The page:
An interesting historical lesson about being careful in bringing into the fold something you think is small and manageable but later could turn out to be not the case.


message 7: by Mark (new)

Mark | 11 comments Kathy wrote: "I moved this comment from Stevelee, from our Chapter 4 thread to this one:

I find it fascinating that Pizarro, lacking formal education, demonstrated such strong a grasp of strategic concepts. Mac..."


Steve raises an interesting point. I think even now that strategic thinking is not as much the the result of being educated in the art of strategy as it is an intuitive thought process that some people are fortunate enough to have. Certainly experience and learning from other as to what worked for them or failed them is very valuable and can form the basis of a formal or informal education.
As we read on I think that there are examples of Pizarro's failure to think strategically which, despite their ultimate success, made the path he choose seem not so deftly managed. The later treatment of the "rebellion" I think offers some interesting insights into strategic behavior on both the Spanish and Incan sides.
It will be interesting to see how he learns from his "mistakes" and how Manco does as well. The Incas make some significant strategic, or at least tactical, innovations as the crises matures in later chapters. I wonder how the Spanish will react. Thoughtfully? Or do they get "lucky".


message 8: by Kressel (new)

Kressel Housman | 917 comments Mark wrote: "I thought it was interesting that Manco Inca was a bit shortsighted in thinking that the Spaniards could give him a technical advantage over his rivals. . . An interesting historical lesson about being careful in bringing into the fold something you think is small and manageable but later could turn out to be not the case."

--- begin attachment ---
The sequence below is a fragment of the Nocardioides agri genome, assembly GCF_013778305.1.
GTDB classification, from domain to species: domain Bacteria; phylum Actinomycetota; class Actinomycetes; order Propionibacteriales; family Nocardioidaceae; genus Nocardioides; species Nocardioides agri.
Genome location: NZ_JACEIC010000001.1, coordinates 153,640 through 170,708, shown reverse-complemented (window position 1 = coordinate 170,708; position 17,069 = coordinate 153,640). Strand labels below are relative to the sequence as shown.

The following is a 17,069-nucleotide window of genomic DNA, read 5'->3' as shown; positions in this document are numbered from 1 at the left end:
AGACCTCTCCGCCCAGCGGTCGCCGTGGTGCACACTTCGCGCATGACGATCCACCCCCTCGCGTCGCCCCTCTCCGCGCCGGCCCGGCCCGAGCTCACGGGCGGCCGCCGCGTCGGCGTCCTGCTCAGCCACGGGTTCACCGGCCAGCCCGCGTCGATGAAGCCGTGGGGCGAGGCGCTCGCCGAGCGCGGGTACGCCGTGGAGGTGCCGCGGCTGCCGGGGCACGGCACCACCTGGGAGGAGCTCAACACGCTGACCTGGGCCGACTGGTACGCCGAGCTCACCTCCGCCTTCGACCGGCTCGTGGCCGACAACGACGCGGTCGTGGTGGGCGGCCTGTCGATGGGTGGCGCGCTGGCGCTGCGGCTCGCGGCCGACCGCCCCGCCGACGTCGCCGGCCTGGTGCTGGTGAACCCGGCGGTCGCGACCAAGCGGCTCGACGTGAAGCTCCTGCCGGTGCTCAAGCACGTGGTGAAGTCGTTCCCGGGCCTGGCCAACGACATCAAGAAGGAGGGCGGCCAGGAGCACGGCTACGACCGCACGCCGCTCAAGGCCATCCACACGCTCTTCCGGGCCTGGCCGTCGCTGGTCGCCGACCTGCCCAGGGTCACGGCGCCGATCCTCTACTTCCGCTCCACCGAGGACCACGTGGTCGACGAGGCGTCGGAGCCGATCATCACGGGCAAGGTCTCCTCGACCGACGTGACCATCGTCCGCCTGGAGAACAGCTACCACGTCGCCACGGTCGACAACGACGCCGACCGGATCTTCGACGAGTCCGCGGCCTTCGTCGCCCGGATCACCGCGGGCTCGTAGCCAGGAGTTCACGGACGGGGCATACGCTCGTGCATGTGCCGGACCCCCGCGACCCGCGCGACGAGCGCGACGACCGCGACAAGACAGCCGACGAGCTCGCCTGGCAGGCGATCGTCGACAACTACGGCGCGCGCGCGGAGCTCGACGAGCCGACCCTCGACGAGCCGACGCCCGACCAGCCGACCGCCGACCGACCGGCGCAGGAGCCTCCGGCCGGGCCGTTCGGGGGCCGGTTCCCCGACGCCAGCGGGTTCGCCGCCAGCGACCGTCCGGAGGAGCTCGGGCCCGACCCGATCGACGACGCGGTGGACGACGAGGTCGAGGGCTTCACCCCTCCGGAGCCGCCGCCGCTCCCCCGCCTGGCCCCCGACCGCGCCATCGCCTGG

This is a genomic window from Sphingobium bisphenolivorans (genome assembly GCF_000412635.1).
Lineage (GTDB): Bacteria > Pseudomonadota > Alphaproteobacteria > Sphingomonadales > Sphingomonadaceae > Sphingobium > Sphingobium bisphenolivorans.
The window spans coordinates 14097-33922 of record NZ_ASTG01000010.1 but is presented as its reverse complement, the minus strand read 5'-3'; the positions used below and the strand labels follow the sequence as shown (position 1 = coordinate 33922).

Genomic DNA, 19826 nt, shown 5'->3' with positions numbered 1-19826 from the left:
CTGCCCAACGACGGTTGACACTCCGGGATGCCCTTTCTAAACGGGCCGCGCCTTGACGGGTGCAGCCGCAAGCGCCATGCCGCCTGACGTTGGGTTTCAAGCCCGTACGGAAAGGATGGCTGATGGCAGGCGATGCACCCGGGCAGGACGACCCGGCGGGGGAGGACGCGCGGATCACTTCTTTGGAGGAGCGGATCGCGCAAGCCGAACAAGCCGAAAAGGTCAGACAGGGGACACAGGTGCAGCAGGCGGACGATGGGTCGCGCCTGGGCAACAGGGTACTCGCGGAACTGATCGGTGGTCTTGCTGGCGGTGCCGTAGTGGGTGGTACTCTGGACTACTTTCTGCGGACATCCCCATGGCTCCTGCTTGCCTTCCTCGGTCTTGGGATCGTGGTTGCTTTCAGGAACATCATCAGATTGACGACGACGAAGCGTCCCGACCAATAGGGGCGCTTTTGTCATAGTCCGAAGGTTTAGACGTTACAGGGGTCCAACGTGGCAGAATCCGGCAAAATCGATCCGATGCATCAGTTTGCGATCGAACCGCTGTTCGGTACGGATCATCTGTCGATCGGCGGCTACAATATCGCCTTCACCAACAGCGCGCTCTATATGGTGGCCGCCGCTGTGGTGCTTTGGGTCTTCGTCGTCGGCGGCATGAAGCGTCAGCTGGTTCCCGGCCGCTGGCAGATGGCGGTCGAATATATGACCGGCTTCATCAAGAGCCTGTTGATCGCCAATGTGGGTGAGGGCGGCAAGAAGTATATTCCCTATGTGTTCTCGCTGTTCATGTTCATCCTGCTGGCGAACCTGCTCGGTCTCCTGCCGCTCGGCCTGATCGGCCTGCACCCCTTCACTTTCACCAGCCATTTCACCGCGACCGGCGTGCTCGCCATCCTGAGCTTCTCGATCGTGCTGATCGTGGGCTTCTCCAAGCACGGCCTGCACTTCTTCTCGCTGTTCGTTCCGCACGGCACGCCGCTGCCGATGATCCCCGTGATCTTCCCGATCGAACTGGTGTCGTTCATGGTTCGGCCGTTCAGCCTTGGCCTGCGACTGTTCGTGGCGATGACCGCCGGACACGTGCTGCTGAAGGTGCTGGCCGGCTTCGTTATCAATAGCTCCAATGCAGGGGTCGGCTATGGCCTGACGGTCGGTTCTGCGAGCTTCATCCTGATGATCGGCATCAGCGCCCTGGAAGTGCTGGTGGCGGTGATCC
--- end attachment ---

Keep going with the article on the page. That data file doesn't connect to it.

The German industrialists made a similar mistake with Hitler. They thought he'd be the puppet to serve their interests. But in the end, they were forced to see who was controlling who.


message 9: by Stevelee (last edited May 08, 2014 04:09AM) (new)

Stevelee Manco Inca -- seems as if he really had no other alternative. The Spanish offered him a way to the throne, a path that seemed all but impossible before meeting Pizarro. The Spanish at that point with their weapons, armor and horses surely must have appeared invincible.

Steve


message 10: by Kressel (new)

Kressel Housman | 917 comments Kathy wrote: "I am wondering if at this time in the story if Manco Inca truly believes the Spanish promises, or if he is just trying to get his feet under him and then deal with the Spanish?"

I think he believed them, just as his older brother did. And he has more of an excuse. He was only seventeen!


message 11: by Michael (new)

Michael (michaelbl) | 403 comments Mark wrote: "I thought it was interesting that Manco Inca was a bit shortsighted in thinking that the Spaniards could give him a technical advantage over his rivals. However if I were that close to being exterm..."

Perhaps examples such as this in the historical record should remind us of the wisdom behind President Washington's admonitions about avoiding foreign entanglements. Not exactly the same thing but some of these sorts of partnerships can obviously go very wrong.